Robert Davis, a senior Environment Agency officer, was there to witness the tragedy in Oxford. There was an awful stench of raw sewerage and it was everywhere from bank to bank.

“When we located the source, we discovered a waterfall of raw sewerage that was flowing into the streams through a pipe. In addition to the hundreds of dead fish, the Fisheries Officers observed many more people on the surface gasping and suffering for oxygen.

Thames Water, which was involved in a large sewer replacement project in 2012, opted to save many million dollars and relied on a six-monthly cleaning of their sewers to avoid the risk of blocking.

But, the company didn’t comply with permit by not having a program that covered maintenance of downstream sewers. Despite being in possession the manual clearly detailing the need for maintenance as well as the potential risk of blocking and pollution if not done,

The spokesman said that after a thorough criminal investigation, the water company failed to properly maintain the high-risk sewer section for 16 years. 

Pictured: A photo released by the Environment Agency showing one of the streams that was polluted by raw sewage in 2016

Pictured: An Environment Agency photo showing one stream that had been polluted with raw sewage in 2016.

Thames Water had received two warnings from The Environment Agency in the past due to earlier pollution at the discharge point. This was due to an earlier blockage that occurred between February 2012 and March 2012.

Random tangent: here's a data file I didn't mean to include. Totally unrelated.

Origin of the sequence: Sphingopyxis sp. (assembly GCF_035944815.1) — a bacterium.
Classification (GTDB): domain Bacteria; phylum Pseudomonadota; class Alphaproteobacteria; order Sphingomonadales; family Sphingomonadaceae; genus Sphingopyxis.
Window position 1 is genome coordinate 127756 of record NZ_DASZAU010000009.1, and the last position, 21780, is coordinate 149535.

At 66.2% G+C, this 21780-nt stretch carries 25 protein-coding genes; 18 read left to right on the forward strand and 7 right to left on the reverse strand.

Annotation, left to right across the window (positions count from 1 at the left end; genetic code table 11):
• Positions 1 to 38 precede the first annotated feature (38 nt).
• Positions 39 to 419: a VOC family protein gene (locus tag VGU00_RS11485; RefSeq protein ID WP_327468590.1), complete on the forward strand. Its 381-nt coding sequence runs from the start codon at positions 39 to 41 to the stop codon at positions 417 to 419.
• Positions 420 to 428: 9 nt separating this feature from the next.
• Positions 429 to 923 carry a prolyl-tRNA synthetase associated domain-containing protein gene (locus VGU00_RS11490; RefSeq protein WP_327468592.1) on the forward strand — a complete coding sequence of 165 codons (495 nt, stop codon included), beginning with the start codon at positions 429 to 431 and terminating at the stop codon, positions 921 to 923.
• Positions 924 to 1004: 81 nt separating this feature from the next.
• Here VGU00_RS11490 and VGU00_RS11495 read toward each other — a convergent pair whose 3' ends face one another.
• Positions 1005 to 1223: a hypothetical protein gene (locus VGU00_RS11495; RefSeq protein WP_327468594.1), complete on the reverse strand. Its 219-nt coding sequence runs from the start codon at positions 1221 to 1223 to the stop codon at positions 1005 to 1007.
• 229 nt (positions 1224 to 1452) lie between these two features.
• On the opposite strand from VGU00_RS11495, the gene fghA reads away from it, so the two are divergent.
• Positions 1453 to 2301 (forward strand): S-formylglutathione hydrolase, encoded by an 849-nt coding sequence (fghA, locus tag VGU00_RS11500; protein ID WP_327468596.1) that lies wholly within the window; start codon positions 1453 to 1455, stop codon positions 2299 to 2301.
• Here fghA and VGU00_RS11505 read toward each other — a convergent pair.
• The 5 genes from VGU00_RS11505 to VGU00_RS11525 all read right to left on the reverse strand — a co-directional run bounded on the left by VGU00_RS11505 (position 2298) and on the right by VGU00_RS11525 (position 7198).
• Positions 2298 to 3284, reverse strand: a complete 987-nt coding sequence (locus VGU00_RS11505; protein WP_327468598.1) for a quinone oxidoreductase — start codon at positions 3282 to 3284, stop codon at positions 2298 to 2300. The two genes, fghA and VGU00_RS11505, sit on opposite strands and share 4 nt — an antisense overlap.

Court was informed that the water company had not disclosed highly pertinent documents including maintenance manuals until last minute and after public members brought it to the attention the Environment Agency.

Davis said that the fine sent out a clear message to all boards of water companies: invest in your sewers, and make sure you do not let down when it comes time to perform maintenance.

“Incidents of this nature are avoidable, and completely unacceptable. This is especially true at a time in which the water environment needs to be protected for both humans and wildlife has never been more urgent and where environmental awareness and concerns are so prevalent.

“We urge anybody who sees water contamination to immediately report it to our Incident Hotline at 0800 80 70 60.